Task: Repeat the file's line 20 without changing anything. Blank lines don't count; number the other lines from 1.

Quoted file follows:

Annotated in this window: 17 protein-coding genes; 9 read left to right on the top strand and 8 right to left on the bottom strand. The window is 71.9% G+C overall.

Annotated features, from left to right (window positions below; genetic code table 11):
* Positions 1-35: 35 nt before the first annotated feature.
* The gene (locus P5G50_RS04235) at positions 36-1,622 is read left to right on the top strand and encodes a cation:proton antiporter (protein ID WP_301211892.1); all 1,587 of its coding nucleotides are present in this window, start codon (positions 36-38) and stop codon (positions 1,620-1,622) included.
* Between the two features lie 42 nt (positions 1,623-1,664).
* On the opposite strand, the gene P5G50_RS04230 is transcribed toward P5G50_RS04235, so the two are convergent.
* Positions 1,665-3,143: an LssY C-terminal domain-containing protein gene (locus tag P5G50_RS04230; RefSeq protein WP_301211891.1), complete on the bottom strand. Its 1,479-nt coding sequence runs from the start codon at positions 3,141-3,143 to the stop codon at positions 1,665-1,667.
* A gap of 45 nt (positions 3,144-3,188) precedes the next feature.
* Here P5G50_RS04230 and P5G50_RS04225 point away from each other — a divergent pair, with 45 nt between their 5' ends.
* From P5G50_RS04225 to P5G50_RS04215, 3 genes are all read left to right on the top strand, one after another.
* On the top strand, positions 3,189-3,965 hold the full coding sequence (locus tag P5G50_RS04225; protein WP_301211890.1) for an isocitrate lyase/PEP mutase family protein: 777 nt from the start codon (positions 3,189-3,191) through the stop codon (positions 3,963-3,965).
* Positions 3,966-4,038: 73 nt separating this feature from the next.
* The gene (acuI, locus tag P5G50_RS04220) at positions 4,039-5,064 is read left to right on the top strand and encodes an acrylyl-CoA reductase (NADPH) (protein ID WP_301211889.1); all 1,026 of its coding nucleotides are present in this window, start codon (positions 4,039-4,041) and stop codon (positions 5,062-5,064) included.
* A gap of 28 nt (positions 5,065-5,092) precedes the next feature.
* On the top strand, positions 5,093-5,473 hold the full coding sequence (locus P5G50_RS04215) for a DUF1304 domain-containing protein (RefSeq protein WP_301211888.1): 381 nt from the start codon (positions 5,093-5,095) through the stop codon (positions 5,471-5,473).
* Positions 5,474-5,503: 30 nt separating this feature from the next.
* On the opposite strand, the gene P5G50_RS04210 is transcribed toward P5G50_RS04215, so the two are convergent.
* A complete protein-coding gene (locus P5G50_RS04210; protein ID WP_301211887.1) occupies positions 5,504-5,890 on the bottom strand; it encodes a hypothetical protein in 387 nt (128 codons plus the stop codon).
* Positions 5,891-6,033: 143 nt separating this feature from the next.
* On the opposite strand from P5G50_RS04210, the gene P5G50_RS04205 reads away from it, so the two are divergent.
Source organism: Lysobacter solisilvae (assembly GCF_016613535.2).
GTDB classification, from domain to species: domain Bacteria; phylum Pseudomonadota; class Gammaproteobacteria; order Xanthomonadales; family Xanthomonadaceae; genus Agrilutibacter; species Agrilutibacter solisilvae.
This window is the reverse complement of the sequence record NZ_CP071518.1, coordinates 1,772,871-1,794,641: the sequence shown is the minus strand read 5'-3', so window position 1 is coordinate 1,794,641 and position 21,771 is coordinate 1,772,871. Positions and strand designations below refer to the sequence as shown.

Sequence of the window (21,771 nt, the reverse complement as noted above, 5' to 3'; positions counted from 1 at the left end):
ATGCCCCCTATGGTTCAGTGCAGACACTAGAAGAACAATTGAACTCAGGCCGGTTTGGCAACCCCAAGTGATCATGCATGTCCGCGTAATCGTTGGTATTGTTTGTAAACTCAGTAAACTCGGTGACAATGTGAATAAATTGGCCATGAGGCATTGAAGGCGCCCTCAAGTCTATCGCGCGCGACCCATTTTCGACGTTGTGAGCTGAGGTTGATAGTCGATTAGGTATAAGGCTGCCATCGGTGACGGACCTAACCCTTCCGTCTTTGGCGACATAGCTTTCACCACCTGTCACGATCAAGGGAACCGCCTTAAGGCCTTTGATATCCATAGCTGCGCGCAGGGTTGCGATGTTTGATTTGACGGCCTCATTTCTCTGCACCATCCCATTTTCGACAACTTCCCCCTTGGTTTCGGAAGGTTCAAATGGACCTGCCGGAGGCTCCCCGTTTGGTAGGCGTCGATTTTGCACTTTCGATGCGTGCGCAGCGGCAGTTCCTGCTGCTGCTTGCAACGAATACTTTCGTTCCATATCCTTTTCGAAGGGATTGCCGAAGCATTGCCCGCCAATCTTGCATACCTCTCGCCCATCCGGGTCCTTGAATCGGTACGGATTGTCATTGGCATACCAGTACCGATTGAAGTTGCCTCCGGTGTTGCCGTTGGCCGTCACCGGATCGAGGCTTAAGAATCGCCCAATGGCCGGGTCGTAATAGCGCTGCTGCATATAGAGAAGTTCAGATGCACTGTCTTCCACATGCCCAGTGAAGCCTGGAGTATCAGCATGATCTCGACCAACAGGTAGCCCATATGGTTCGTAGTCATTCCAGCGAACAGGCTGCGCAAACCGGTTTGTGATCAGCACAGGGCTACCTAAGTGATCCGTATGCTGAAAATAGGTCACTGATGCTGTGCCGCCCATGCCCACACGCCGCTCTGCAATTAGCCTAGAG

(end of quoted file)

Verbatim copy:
* On the opposite strand from P5G50_RS04210, the gene P5G50_RS04205 reads away from it, so the two are divergent.